Six reasons why you need a writing buddy – now!

In it together - writing buddies

In it together – writing buddies (photo my own)

I can’t thank my bestest (not-only-writing) writing buddies enough. Without them, my writing and my confidence wouldn’t be where it is now. AND we’d have missed out on so much (not-only-writerly) FUN!

If YOU don’t have that special writing buddy yet, go and look for one. See who makes you click, who writes in a similar genre (or totally not!), who has your kind of humour and outlook on life and writerly things in particular.

I was lucky to find my best writing buddy more than 13 years ago. OMG, we’re growing old together! 🙂 This is a long time, we know each other inside out by now, we have in-jokes and almost seem to know what the other is thinking most of the time. We became so close friends, we talk about everything, but writing is the most intense exchange. We’ve developed with each other and through each other. I’m talking about the wonderul, weird, awesome Elaine Coetzee, based in South Africa, and yes, we’ve never met in person, we “only” chat, but she’s like a sister to me.

We started writing more than 13 years ago, and since then developed considerably, but always with the other as first critique-partner, supporter, friend and colleague. Without her, I wouldn’t be where I am  now.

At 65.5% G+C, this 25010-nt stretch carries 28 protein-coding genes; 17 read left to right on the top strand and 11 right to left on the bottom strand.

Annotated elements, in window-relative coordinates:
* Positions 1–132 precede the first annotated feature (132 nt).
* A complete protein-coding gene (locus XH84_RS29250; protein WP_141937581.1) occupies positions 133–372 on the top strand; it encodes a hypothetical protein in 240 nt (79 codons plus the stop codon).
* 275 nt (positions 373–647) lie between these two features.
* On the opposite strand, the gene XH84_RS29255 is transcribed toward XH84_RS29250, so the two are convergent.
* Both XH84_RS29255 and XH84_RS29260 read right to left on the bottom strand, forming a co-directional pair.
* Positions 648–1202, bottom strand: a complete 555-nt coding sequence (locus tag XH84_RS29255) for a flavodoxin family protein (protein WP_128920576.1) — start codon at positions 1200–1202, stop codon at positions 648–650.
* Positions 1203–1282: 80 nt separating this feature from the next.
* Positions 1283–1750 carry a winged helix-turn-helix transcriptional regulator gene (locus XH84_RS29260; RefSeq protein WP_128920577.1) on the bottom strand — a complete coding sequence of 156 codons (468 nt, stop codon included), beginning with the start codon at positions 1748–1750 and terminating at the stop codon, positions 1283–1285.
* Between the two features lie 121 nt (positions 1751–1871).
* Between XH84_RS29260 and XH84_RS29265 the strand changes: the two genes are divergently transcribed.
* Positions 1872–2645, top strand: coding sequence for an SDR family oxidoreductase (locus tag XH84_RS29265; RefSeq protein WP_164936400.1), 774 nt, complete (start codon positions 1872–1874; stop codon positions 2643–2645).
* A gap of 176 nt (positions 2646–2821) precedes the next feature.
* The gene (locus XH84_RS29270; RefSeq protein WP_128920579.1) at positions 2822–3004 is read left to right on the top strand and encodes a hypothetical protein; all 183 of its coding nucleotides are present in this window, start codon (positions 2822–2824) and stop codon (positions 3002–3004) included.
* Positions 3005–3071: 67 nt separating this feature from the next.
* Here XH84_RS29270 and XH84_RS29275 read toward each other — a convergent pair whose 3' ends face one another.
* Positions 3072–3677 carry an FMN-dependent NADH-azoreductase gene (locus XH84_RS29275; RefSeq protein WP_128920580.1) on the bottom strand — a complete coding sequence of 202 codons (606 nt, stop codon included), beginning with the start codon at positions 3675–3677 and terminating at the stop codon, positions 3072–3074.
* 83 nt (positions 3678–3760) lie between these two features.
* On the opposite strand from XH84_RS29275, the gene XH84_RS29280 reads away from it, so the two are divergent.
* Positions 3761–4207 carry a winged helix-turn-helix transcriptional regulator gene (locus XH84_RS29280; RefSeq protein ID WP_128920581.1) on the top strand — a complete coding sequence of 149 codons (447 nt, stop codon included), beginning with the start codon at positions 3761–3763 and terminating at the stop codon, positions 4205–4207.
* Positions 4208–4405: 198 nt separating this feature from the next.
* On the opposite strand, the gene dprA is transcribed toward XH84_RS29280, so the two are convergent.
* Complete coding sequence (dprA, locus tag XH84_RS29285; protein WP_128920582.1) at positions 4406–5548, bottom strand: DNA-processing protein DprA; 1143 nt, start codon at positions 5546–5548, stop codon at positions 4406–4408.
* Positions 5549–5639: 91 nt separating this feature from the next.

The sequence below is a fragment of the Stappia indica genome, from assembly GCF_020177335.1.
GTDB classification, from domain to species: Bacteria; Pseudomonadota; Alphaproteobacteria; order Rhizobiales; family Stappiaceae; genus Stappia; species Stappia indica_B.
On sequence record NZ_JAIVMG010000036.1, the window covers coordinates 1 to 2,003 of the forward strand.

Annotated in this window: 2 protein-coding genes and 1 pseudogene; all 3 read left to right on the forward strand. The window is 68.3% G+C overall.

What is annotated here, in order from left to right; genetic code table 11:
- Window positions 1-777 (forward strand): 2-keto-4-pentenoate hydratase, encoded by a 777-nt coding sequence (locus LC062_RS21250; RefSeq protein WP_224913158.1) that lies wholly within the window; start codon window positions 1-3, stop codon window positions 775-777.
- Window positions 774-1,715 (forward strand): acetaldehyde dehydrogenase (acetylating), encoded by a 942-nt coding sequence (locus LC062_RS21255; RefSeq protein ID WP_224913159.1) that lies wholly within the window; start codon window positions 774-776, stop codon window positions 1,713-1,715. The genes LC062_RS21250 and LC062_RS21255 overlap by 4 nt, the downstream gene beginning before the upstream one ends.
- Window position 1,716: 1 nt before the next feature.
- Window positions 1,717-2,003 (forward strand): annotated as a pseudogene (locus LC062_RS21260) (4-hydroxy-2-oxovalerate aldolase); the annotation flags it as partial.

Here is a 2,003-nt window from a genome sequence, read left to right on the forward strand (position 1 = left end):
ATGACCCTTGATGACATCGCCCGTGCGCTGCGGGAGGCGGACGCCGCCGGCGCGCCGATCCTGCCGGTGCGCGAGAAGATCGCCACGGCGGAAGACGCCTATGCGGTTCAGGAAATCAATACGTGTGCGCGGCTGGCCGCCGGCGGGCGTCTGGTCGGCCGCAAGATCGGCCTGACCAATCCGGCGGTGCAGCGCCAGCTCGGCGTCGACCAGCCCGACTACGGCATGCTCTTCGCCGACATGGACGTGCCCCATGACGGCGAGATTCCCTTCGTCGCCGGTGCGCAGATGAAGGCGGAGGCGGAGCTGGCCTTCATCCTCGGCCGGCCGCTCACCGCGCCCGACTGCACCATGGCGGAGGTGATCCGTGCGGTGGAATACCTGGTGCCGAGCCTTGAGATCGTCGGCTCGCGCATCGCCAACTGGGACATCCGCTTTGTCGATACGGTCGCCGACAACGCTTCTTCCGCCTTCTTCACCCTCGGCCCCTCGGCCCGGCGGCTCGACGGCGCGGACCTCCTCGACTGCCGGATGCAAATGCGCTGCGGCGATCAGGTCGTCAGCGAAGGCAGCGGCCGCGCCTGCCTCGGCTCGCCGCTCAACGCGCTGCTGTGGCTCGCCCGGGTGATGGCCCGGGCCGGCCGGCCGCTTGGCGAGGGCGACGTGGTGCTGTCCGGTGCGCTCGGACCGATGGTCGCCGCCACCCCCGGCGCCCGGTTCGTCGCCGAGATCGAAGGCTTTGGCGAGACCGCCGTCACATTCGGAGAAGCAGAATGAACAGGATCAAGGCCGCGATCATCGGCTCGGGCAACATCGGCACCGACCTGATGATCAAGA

My other important writing buddy found me (or did I find her?) on Twitter. Yes. We discovered we write in the same, rare genre (Viking histfic), we live closer than I could ever have dreamed (though American, Eremi Amabebe resides in Germany, only 2 hours from me!), and we just clicked on several levels. Our conversations soon became phone calls, up to a point where we call each other almost every working day, before or while we are writing. To discuss our current projects, or more general outlooks on writing, “the industry”, “the craft”, or life.

We have so much fun, but such deep and meaningful discussions, too. It’s invaluable. PLUS, we can meet for a stroll through cafés and talk writing for a whole day — and this year, we even took my car and went north, for our very own research adventure-trip to Viking Haithabu/Hedeby.


The writers with Erik’s runestone!

It was one of the best weekends of my life! Chatting, plotting, researching, discussing, dining, reading, dreaming…together SO much more fun! In the car on our way back, we spent HOURS plotting a new project together…

So here’s my top reasons why every writer needs a good writing buddy, who is a close friend, but also knows and can critique your work. And it’s always a MUTUAL thing, these exchanges go both ways, so both parties can profit from the collaboration (though most of the time it doesn’t feel like work, it’s chatting, laughing, thinking…)

Before writing:
Brainstorming/developing ideas, solving writer’s blocks:

I either have an idea for a new project, or a story under way. So in both cases, the writing buddy can help develop those ideas, brainstorm plots and plot turns or even solve writer’s block, in case I got stuck somewhere and need an objective view and fresh input. So far, my buddies have never failed me! We always managed to work out the best way to take a story forward, often with ideas that are theirs, not mine, and which helped propel the story forward. Thanks, guys, you’re brilliant!